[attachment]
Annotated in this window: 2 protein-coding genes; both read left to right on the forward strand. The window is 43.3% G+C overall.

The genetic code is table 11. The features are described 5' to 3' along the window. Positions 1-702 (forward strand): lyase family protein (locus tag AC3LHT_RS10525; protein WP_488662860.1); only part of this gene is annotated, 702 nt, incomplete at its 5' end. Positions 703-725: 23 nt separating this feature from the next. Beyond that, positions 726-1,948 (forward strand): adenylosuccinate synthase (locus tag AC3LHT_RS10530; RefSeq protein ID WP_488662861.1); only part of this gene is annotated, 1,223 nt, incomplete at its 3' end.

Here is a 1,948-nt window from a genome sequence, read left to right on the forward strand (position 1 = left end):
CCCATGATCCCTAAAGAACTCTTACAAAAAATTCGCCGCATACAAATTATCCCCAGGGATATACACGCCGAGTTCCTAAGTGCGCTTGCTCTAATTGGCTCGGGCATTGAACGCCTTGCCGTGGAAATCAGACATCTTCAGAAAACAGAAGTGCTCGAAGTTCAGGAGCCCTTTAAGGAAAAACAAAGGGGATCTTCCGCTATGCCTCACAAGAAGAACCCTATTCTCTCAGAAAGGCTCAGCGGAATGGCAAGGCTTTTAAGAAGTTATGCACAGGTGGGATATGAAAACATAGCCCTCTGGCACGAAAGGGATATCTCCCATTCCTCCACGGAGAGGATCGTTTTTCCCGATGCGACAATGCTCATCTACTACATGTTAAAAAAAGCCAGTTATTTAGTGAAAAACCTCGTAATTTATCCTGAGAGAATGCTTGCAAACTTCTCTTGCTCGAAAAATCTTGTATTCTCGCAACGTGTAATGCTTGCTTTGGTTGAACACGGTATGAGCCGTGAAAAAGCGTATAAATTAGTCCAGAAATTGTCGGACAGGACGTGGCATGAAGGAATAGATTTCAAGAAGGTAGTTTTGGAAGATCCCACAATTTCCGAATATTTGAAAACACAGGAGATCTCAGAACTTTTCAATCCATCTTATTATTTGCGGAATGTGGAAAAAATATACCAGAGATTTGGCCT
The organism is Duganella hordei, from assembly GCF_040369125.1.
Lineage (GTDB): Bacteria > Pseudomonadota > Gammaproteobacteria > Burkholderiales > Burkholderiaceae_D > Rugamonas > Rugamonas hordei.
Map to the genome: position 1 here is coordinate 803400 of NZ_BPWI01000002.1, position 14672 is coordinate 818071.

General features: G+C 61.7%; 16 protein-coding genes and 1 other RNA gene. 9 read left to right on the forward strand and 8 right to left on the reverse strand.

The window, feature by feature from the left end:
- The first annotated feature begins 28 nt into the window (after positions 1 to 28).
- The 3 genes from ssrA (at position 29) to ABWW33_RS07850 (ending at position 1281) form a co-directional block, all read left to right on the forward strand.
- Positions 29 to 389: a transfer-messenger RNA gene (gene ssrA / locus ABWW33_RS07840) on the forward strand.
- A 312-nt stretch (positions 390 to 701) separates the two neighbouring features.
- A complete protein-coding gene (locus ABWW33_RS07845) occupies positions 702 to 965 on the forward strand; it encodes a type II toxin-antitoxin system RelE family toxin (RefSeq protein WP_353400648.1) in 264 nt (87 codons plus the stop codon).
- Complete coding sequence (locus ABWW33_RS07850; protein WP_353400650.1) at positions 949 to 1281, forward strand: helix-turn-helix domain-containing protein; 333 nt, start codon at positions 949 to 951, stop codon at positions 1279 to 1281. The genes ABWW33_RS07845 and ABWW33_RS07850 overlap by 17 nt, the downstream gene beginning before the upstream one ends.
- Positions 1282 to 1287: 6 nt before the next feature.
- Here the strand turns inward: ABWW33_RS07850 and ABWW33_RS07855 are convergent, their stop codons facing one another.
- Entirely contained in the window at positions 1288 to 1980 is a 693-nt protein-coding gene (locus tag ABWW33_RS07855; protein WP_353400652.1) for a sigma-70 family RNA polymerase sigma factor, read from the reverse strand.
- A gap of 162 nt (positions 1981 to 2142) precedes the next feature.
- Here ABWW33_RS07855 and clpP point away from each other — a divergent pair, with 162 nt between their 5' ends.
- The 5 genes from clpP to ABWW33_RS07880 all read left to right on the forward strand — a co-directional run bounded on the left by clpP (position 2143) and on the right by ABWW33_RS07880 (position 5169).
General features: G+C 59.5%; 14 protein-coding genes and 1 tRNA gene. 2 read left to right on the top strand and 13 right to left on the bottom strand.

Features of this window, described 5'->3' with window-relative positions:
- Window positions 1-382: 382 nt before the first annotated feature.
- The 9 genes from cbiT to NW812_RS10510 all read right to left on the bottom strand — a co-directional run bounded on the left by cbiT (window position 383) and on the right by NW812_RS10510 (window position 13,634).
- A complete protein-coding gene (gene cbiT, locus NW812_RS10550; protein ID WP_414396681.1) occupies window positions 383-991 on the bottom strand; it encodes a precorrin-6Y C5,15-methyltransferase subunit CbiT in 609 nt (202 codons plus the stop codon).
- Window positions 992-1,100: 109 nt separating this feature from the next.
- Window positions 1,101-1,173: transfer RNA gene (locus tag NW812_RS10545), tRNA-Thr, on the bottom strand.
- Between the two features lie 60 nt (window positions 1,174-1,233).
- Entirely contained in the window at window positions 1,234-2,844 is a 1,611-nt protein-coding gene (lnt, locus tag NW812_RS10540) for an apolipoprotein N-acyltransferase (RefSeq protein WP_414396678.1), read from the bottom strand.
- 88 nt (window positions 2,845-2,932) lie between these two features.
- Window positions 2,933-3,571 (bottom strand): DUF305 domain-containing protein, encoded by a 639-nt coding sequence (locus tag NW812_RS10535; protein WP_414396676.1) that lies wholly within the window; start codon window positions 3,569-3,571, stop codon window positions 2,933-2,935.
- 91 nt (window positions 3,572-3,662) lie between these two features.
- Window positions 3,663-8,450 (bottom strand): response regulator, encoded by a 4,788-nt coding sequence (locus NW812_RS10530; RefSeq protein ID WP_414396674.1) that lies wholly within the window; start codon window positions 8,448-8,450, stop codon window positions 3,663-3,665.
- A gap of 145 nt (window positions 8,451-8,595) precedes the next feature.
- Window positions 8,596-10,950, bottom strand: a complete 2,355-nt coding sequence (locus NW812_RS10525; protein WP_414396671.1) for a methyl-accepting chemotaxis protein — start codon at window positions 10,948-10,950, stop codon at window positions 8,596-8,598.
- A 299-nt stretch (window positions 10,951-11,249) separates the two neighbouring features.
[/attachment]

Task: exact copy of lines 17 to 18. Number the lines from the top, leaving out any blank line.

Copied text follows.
- Here the strand turns inward: ABWW33_RS07850 and ABWW33_RS07855 are convergent, their stop codons facing one another.
- Entirely contained in the window at positions 1288 to 1980 is a 693-nt protein-coding gene (locus tag ABWW33_RS07855; protein WP_353400652.1) for a sigma-70 family RNA polymerase sigma factor, read from the reverse strand.